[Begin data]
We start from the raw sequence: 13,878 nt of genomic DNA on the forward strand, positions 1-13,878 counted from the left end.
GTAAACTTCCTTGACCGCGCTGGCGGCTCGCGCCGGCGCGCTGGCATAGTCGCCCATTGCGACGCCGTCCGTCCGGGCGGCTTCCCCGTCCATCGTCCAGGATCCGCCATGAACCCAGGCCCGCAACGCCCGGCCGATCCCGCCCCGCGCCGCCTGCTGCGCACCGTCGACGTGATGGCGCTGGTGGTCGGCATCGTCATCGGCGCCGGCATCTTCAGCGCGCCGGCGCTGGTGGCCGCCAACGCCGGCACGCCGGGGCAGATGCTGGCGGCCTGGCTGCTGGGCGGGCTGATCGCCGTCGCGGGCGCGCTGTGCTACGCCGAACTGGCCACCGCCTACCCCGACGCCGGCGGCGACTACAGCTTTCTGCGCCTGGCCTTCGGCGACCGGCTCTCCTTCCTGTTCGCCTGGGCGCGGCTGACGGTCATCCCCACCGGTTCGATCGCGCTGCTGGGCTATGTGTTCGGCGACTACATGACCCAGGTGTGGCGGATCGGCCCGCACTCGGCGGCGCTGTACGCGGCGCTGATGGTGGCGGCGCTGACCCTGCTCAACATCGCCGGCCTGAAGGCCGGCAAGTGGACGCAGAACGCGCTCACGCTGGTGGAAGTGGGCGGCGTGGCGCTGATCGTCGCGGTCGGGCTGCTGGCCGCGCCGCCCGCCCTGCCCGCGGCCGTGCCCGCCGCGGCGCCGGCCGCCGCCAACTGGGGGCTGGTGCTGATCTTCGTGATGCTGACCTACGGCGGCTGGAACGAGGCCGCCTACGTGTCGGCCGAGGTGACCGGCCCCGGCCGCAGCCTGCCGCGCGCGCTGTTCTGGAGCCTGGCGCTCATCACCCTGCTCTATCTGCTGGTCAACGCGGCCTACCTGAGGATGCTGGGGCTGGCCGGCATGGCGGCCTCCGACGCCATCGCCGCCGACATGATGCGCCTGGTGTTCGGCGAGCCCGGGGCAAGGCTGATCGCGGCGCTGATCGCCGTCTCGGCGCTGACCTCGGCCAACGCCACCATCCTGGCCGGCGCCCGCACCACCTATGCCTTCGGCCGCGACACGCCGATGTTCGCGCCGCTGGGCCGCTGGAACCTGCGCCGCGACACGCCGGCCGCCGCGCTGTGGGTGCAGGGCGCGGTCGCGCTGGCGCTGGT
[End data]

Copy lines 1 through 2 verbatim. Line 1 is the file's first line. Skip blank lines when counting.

We start from the raw sequence: 13,878 nt of genomic DNA on the forward strand, positions 1-13,878 counted from the left end.
GTAAACTTCCTTGACCGCGCTGGCGGCTCGCGCCGGCGCGCTGGCATAGTCGCCCATTGCGACGCCGTCCGTCCGGGCGGCTTCCCCGTCCATCGTCCAGGATCCGCCATGAACCCAGGCCCGCAACGCCCGGCCGATCCCGCCCCGCGCCGCCTGCTGCGCACCGTCGACGTGATGGCGCTGGTGGTCGGCATCGTCATCGGCGCCGGCATCTTCAGCGCGCCGGCGCTGGTGGCCGCCAACGCCGGCACGCCGGGGCAGATGCTGGCGGCCTGGCTGCTGGGCGGGCTGATCGCCGTCGCGGGCGCGCTGTGCTACGCCGAACTGGCCACCGCCTACCCCGACGCCGGCGGCGACTACAGCTTTCTGCGCCTGGCCTTCGGCGACCGGCTCTCCTTCCTGTTCGCCTGGGCGCGGCTGACGGTCATCCCCACCGGTTCGATCGCGCTGCTGGGCTATGTGTTCGGCGACTACATGACCCAGGTGTGGCGGATCGGCCCGCACTCGGCGGCGCTGTACGCGGCGCTGATGGTGGCGGCGCTGACCCTGCTCAACATCGCCGGCCTGAAGGCCGGCAAGTGGACGCAGAACGCGCTCACGCTGGTGGAAGTGGGCGGCGTGGCGCTGATCGTCGCGGTCGGGCTGCTGGCCGCGCCGCCCGCCCTGCCCGCGGCCGTGCCCGCCGCGGCGCCGGCCGCCGCCAACTGGGGGCTGGTGCTGATCTTCGTGATGCTGACCTACGGCGGCTGGAACGAGGCCGCCTACGTGTCGGCCGAGGTGACCGGCCCCGGCCGCAGCCTGCCGCGCGCGCTGTTCTGGAGCCTGGCGCTCATCACCCTGCTCTATCTGCTGGTCAACGCGGCCTACCTGAGGATGCTGGGGCTGGCCGGCATGGCGGCCTCCGACGCCATCGCCGCCGACATGATGCGCCTGGTGTTCGGCGAGCCCGGGGCAAGGCTGATCGCGGCGCTGATCGCCGTCTCGGCGCTGACCTCGGCCAACGCCACCATCCTGGCCGGCGCCCGCACCACCTATGCCTTCGGCCGCGACACGCCGATGTTCGCGCCGCTGGGCCGCTGGAACCTGCGCCGCGACACGCCGGCCGCCGCGCTGTGGGTGCAGGGCGCGGTCGCGCTGGCGCTGGT